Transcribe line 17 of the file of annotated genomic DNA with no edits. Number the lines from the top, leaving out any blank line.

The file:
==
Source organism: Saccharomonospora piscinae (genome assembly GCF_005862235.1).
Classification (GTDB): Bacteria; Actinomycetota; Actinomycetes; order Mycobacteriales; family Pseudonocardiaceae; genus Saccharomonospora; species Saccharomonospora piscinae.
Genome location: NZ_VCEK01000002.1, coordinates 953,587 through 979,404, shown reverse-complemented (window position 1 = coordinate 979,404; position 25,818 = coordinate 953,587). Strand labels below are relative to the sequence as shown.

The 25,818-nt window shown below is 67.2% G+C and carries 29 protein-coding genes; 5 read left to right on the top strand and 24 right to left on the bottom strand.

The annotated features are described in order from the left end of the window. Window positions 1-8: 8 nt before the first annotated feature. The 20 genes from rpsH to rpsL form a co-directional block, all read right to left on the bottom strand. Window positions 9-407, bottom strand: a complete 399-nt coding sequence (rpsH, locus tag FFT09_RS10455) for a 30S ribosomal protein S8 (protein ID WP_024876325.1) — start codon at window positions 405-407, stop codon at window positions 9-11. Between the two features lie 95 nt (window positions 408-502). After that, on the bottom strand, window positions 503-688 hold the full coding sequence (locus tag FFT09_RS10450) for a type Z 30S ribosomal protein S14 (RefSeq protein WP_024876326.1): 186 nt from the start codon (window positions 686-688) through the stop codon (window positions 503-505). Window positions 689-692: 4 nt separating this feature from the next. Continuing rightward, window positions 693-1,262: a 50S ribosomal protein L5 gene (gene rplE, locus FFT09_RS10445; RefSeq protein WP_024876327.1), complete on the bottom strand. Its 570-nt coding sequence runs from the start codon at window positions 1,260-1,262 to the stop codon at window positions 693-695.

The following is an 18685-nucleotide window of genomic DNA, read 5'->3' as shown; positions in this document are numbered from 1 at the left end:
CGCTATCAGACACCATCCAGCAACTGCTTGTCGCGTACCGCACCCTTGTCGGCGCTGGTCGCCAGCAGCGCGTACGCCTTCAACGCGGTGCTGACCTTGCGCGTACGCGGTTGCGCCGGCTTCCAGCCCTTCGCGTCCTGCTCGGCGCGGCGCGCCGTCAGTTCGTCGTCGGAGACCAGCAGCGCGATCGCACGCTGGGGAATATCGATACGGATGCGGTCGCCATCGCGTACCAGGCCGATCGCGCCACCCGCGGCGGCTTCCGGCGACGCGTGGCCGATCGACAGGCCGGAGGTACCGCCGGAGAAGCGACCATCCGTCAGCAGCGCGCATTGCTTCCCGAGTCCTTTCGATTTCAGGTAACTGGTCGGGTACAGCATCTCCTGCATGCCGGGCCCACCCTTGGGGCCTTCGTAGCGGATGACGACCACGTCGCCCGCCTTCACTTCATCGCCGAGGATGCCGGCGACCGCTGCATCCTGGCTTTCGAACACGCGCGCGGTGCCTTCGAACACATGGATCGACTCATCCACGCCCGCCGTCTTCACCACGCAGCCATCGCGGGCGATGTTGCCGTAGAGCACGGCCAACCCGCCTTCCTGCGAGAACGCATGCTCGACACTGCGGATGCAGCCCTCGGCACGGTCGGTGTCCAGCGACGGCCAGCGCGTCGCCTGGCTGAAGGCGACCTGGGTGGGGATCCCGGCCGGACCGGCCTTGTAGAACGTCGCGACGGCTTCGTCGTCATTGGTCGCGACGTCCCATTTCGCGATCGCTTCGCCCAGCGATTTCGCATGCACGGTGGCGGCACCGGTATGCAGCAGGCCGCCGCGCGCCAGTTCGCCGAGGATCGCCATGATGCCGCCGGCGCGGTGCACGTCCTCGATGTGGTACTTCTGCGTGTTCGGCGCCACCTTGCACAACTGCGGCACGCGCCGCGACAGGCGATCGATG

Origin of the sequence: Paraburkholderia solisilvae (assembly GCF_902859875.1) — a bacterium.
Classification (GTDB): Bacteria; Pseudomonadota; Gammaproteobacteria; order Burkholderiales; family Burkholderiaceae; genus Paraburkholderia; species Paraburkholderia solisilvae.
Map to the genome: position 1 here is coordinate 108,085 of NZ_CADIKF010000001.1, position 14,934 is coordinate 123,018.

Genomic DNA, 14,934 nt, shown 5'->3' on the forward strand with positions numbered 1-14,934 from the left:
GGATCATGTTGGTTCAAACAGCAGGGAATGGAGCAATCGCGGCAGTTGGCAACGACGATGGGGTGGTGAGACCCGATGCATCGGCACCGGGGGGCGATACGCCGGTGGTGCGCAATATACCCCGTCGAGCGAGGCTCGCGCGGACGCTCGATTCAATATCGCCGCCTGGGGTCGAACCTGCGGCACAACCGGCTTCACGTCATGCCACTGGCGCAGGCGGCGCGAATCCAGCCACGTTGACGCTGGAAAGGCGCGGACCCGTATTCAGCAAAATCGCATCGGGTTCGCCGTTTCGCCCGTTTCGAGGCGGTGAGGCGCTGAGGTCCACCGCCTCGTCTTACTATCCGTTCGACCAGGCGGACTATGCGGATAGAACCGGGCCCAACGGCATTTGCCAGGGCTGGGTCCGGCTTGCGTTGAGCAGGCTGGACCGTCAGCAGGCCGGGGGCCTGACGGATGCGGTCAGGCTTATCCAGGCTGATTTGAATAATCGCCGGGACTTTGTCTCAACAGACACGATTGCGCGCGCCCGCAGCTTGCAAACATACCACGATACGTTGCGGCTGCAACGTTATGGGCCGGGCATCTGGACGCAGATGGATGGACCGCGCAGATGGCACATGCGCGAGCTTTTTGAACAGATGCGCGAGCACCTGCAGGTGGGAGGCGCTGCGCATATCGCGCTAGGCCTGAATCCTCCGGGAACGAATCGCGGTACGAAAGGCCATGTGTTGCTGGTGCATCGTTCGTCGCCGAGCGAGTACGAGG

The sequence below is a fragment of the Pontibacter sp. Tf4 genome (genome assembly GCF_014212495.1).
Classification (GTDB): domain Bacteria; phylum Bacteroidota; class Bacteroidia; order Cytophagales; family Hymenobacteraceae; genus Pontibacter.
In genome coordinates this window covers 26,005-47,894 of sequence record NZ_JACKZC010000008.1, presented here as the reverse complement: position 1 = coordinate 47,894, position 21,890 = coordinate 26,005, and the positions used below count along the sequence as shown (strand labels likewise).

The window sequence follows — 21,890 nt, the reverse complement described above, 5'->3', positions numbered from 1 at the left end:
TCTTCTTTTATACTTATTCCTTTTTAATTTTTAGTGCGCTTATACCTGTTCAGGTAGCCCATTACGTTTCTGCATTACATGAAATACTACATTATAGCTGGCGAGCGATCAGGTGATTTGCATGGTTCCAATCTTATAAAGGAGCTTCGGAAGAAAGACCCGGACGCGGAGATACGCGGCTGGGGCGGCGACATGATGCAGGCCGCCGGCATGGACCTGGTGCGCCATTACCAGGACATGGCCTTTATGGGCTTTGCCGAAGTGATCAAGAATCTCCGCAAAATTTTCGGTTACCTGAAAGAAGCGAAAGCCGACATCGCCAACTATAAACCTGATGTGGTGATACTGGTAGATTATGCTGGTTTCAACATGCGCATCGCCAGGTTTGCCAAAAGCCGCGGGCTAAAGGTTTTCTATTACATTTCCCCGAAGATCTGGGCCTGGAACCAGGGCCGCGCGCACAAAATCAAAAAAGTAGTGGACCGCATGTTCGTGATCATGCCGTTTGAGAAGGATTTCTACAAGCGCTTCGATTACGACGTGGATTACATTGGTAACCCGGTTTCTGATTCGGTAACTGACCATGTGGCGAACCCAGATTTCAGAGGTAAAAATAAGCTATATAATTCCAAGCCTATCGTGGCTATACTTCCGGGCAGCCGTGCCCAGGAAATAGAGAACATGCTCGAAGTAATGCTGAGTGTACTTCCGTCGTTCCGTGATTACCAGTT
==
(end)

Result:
TCTTCTTTTATACTTATTCCTTTTTAATTTTTAGTGCGCTTATACCTGTTCAGGTAGCCCATTACGTTTCTGCATTACATGAAATACTACATTATAGCTGGCGAGCGATCAGGTGATTTGCATGGTTCCAATCTTATAAAGGAGCTTCGGAAGAAAGACCCGGACGCGGAGATACGCGGCTGGGGCGGCGACATGATGCAGGCCGCCGGCATGGACCTGGTGCGCCATTACCAGGACATGGCCTTTATGGGCTTTGCCGAAGTGATCAAGAATCTCCGCAAAATTTTCGGTTACCTGAAAGAAGCGAAAGCCGACATCGCCAACTATAAACCTGATGTGGTGATACTGGTAGATTATGCTGGTTTCAACATGCGCATCGCCAGGTTTGCCAAAAGCCGCGGGCTAAAGGTTTTCTATTACATTTCCCCGAAGATCTGGGCCTGGAACCAGGGCCGCGCGCACAAAATCAAAAAAGTAGTGGACCGCATGTTCGTGATCATGCCGTTTGAGAAGGATTTCTACAAGCGCTTCGATTACGACGTGGATTACATTGGTAACCCGGTTTCTGATTCGGTAACTGACCATGTGGCGAACCCAGATTTCAGAGGTAAAAATAAGCTATATAATTCCAAGCCTATCGTGGCTATACTTCCGGGCAGCCGTGCCCAGGAAATAGAGAACATGCTCGAAGTAATGCTGAGTGTACTTCCGTCGTTCCGTGATTACCAGTT